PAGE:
Brewday equipment

My brewday setup

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Jun 062008

The Session logoHappy Friday, and welcome to my first Session! The Session is a monthly event for the beer blogging community which was started by Stan Hieronymus at Appellation Beer. On the first Friday of each month, all participating bloggers write about a predetermined topic. Each month a different blog is chosen to host The Session, choose the topic, and post a roundup of all the responses received. This month’s Session is being hosted by Thomas Vincent, who runs the Geistbear Brewing Blog – head over there to see this Session in its entirety! For more info on The Session, check out the Brookston Beer Bulletin’s nice archive page. This month’s topic was beer festivals.

I have a love/hate relationship with beer festivals. The first real beer festival I attended was Beer on the Pier in NYC. This was about a year before I started brewing, and I think that festival is indirectly responsible for sparking the passion I have for beer today. At the time, I enjoyed beer, but didn’t really know anything about it. I certainly had no clue about the range of beers that were available. I went to Beer on the Pier on a whim, and was floored by the number of breweries represented – where were all these beers in my local stores? (Turns out I was shopping at the wrong stores). At the very least, the festival had opened my eyes to the expansiveness of the craft beer world, and I started to experiment beyond the usual Heineken and Sam Adams.

Since that day, I’ve been to a handful of beer festivals, ranging from brewery parties (Harpoon’s Brewstock) to mass-marketed affairs (Beer on the Pier 2) to events showcasing a particular range of styles (Beer Advocate’s Extreme Beer Fest). They all present a great way to expand your beer experience and sample a wide array of styles. However, I’ve also noticed beer festivals have two common flaws:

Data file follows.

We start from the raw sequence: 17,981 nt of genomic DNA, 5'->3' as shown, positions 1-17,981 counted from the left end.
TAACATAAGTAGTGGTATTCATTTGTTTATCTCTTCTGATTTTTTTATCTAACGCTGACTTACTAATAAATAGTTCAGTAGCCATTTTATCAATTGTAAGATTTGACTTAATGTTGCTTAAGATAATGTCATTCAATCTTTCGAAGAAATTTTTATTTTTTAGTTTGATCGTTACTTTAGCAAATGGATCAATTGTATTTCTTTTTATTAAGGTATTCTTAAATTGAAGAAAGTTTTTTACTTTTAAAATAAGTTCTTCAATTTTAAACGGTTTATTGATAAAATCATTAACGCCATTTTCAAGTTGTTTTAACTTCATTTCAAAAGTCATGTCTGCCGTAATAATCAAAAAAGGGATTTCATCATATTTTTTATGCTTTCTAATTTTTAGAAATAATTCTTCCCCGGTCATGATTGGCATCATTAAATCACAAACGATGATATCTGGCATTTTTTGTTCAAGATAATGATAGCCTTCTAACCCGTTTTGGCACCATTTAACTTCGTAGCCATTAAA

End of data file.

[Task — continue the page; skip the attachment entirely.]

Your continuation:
The Crowd
The more popular beer festivals have become, the more crowded they have become. I generally don’t like crowds, although I’m willing to tolerate them for a good beer payoff. Problem is, beer festivals seem to be attended by fewer beer enthusiasts than “drunk enthusiasts” – people who could care less what beer they are drinking, as long as it contains alcohol. These folks typically get wasted as quickly as possible, wind up making a mess of the place (especially restrooms), and often incite fights or rowdiness… I’ve seen 90 lbs girls turn barleywine samples into shooters, meatheads who only wanted to know which beers had the highest alcohol content, and overheard one disappointed moron ask how he was going to ‘get his buzz on’ with only a 2 oz sample glass at his disposal – he reasoned that he shouldn’t have eaten before he left home. I have nothing against getting drunk or having a good time, I just really wish these people didn’t interpret “beer festival” as “drink-as-much-as-you-can-as-fast-as-you-can-before-passing-out festival”.